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Puppy Nutrition

Puppy nutrition should cover four important periods.

A puppy's initial nourishment is linked to the mother. Any deficiencies in her diet over a prolonged period, will be passed to her litter. The most important stage of pregnancy is the last third, from six weeks onwards. This is when over 75% of the puppies weight is developed. This is also the period when there is an efficient flow of nutrients from the mother to the puppies, which will be beneficial during the first few weeks after birth. At this stage the mother should be fed Canine Extra/Active as her stomach capacity will be reduced. If you have a small breed or have experienced overly large puppies in the past we would recommend Mini Bites.

Birth to 6 weeks
Feeding the puppies places a demand on the mother to eat, digest and absorb very large amounts of food/nutrients. This then enables her to produce sufficient milk to support the growth and development of a number of puppies.

The following is a feed guide for the mother:

Week 1
You may need to feed the mother up to 150% of the recommended feed rate of Extra/Mini or a mix, 50/50 with maintenance.

Week 2
You may need to feed the mother up to 200% of the recommended feed rate of Extra/Mini or a mix, 50/50 with maintenance.

Week 3 to Weaning
You may need to feed the mother up to 300% of the recommended feed rate of Extra/Mini or a mix, 50/50 with maintenance. At this stage the mothers milk provides the only nutrition to the puppies. Most of the puppies antibodies will have passed from the mother during the final days of the pregnancy. These antibodies will last for the first 8 weeks of life. With all breeds it is important that weaning ( changing the puppies diet from mothers milk to dog food. ) does not begin until the end of the third week after birth. This process should be done gradually taking up to 10 days to change the puppies onto the food. The puppies will need 4 meals a day as well as still feeding a small amount from the mother. The gradual introduction of dry food will encourage the puppies to learn to chew and this may be started at around 5-6 weeks of age.

Puppies should not be removed from their mother until fully weaned around 6-8 weeks of age.

6-12 Weeks
At 8 weeks the immunity passed on by the mother loses its effectiveness. This is an especially vulnerable time for puppies as they have yet to develop their own immune system. They also undergo a number of stressful changes such as; - Removal from the mother - Vaccination programmes - Diet changes - Exposure to new bacterial challenges. Optimum nutrition for this stage is vital It may prove beneficial not to change the diet during this 6-12 week period. Adding vegetables to the diet can only benefit the puppies as they are natural anti-oxidants and boost the immune system.

12 Weeks to Adult
Up to 6 months of age the general feeding guide is the same for nearly all puppies. The next period of growth needs to be carefully controlled to provide a healthy future. Smaller breeds develop to adult weight more rapidly than larger breeds, and their energy requirements will reduce at an earlier age. At this stage the puppies rib cage should still be visible, but with a slightly thicker layer of fat. Their overall condition should be closely monitored as this is also the time when the puppies are most efficient at converting energy to fat.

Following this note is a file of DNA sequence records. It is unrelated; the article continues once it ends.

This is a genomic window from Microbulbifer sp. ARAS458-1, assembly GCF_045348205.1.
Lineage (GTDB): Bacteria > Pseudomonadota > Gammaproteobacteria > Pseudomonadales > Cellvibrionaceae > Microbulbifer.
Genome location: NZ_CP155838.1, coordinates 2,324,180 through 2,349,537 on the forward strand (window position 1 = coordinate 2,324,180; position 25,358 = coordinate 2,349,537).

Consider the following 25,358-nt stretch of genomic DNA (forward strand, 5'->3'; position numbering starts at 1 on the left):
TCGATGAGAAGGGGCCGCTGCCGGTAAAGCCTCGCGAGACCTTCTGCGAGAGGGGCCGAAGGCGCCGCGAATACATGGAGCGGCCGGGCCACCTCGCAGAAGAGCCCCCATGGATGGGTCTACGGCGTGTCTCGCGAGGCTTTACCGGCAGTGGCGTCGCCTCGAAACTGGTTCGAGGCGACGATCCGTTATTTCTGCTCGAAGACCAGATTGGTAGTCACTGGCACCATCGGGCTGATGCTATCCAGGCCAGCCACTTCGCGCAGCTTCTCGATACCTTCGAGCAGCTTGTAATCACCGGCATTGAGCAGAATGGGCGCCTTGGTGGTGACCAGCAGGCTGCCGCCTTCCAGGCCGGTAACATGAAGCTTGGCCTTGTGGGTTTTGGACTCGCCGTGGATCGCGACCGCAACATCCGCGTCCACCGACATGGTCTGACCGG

An overweight puppy leads to an overweight adult. Between 3 and 7 months of age a puppy will develop its adult teeth. At this time the puppy's eating habits may change due to the sensitivity of its gums. This causes the puppy to take longer at feeding time. To increase acceptance during this time you can moisten the food with a little tepid water to soften it. NB: Hot water should never be used as it can destroy the heat sensitive vitamins. Changing to adult food, should be dictated by the puppy's activity, health and condition. The changeover should be made gradually over 5 days so that the puppy's digestion is not upset.

Nutrition of giant breeds
With Giant breeds the difference between appetite and requirement is vast and therefore there is more chance of these breeds becoming obese. This can be accentuated by owners wrongly believing a rapidly growing puppy is healthy and then fed more than is required. Excessive growth at this stage may also lead to bone abnormalities. Exercise is important, but should not be instigated too early or too vigorously. As a general rule a puppy should be fed 4 x daily for the first third of its growth to adult size. 3 x daily for the middle third and 2 x daily for the remaining third and probably for the rest of its life.

Digestive upset
Loose bowel motions, vomiting, straining, passing blood or mucus are all signs of upset digestion. Dogs which are prone to digestive upset are likely to be able to tolerate less food than average. It is better to feed slightly less food which will properly be absorbed rather than a larger quantity which could cause an upset.

Feeding Guide
It is difficult to give exact feed rates for puppies as each is an individual and each puppy's requirements are different. You may wish to feed your puppy to appetite, if this is done, please remember that if your puppy has loose bowel motions then the feed rate may be too high, even though the puppy would like to eat that volume. Vegetables and rice may be added to the diet for variety but no protein sources are advised. Puppies need worming on a regular basis and they need to have their puppy injections for their health. All puppies should be introduced to your vet so the general health and well- being of your puppy can be checked.
Dogs - This article has been reproduced courtesy of Burns Pet Nutrition

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